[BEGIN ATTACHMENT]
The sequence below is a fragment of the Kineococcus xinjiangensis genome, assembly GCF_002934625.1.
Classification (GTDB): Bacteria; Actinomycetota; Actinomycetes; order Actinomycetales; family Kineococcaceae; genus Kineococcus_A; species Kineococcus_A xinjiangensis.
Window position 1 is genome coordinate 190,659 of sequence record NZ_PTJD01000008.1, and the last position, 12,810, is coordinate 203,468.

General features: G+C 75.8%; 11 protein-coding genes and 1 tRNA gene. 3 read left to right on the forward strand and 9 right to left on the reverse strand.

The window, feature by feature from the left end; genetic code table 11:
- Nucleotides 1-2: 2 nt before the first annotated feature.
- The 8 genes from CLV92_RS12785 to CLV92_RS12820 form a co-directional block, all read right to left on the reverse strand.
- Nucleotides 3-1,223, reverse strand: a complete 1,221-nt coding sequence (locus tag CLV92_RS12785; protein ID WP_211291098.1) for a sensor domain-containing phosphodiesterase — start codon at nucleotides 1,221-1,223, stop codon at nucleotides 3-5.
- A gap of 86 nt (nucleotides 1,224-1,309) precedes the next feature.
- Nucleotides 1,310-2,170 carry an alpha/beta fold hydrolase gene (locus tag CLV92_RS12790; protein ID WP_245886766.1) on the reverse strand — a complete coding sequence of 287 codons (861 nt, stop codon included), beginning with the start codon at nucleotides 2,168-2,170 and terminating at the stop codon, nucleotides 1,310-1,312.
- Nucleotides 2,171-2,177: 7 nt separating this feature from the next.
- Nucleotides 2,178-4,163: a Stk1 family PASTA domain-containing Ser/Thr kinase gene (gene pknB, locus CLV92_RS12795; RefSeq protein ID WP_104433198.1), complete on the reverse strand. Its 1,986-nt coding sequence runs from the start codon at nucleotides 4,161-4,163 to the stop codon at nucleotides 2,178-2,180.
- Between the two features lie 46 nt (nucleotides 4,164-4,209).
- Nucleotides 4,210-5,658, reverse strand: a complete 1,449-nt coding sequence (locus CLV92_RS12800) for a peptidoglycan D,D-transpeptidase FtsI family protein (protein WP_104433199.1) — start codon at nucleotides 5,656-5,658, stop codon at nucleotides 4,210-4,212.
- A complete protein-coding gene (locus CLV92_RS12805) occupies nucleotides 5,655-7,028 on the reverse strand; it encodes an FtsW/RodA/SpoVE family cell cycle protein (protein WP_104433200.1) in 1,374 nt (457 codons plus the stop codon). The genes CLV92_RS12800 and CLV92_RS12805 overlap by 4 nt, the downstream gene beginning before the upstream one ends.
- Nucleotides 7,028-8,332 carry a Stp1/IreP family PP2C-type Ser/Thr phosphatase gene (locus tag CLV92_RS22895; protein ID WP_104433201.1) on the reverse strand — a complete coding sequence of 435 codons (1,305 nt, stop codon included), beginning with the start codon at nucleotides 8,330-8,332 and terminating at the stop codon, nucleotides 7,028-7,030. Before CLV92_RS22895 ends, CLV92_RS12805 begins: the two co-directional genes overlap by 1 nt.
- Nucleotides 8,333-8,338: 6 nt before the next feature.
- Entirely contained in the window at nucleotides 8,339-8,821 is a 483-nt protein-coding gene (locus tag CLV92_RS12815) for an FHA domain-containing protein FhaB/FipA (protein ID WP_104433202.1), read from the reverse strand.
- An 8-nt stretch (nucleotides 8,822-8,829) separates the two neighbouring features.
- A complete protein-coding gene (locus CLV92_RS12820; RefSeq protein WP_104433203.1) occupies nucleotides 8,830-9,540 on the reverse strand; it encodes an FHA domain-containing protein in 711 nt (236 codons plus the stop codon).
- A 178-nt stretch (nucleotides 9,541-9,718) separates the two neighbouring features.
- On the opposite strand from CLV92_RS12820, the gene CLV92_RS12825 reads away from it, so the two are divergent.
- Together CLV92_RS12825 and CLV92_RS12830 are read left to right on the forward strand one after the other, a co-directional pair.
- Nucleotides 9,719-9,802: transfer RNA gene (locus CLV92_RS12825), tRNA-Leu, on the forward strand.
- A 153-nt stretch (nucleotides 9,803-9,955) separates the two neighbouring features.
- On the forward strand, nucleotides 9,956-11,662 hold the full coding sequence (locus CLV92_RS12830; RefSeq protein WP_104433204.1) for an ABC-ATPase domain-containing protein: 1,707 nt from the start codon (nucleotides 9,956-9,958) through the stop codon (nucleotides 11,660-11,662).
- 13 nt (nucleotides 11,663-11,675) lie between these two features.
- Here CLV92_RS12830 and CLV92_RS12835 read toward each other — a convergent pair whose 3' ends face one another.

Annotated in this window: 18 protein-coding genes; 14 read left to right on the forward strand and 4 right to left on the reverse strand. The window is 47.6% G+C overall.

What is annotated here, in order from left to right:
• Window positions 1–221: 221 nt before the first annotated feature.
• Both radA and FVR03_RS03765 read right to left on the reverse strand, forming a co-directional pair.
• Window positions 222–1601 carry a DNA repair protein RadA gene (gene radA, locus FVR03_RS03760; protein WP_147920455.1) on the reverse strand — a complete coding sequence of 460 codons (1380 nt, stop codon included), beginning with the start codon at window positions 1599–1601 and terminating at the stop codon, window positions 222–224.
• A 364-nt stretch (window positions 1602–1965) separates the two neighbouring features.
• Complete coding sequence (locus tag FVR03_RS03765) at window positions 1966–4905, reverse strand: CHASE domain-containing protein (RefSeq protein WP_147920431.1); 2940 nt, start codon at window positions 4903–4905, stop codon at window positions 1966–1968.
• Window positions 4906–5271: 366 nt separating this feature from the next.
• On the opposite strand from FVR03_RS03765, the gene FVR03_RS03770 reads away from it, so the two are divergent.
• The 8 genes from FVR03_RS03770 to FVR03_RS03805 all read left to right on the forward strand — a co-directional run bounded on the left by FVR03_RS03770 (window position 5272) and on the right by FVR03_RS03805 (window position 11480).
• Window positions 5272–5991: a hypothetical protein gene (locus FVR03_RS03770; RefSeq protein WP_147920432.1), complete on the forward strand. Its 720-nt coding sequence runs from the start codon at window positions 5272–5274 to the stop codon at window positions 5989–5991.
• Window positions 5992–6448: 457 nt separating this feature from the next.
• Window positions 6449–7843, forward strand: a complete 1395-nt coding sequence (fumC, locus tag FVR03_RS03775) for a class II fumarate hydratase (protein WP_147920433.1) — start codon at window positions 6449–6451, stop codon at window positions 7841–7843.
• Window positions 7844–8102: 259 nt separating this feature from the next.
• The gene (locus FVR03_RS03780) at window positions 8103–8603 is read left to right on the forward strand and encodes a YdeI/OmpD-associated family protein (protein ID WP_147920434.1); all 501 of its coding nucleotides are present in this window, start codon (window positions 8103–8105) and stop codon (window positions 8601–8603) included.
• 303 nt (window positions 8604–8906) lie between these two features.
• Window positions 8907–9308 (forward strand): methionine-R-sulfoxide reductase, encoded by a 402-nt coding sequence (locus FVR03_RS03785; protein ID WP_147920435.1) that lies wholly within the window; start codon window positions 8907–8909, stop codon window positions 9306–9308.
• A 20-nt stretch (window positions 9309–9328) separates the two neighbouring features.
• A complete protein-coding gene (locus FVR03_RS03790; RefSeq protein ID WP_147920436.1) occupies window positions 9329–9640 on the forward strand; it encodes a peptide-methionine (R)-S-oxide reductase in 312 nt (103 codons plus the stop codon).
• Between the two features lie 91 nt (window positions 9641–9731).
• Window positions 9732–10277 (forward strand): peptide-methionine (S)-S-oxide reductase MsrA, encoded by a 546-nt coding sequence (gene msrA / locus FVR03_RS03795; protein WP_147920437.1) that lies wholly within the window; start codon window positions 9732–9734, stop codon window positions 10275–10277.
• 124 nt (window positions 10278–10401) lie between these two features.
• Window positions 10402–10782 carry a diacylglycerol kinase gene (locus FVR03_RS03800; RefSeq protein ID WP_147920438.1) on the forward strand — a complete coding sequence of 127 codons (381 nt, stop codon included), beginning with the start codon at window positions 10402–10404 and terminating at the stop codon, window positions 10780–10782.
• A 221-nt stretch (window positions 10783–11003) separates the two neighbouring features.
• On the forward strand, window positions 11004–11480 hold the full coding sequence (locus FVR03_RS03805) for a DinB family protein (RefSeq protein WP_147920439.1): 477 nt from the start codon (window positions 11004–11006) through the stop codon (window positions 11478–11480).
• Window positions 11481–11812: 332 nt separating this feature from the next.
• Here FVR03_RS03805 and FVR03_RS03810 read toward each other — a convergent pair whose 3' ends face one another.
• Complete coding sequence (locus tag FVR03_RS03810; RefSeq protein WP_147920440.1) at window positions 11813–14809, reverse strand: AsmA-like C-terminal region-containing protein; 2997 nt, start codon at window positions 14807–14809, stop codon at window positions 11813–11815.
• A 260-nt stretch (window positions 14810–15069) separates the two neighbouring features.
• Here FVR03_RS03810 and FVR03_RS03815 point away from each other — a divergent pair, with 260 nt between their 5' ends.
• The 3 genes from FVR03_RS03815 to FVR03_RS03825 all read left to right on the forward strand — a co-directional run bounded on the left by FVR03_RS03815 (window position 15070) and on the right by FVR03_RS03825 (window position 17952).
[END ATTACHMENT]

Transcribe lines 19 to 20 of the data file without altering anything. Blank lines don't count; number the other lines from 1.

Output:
- An 8-nt stretch (nucleotides 8,822-8,829) separates the two neighbouring features.
- A complete protein-coding gene (locus CLV92_RS12820; RefSeq protein WP_104433203.1) occupies nucleotides 8,830-9,540 on the reverse strand; it encodes an FHA domain-containing protein in 711 nt (236 codons plus the stop codon).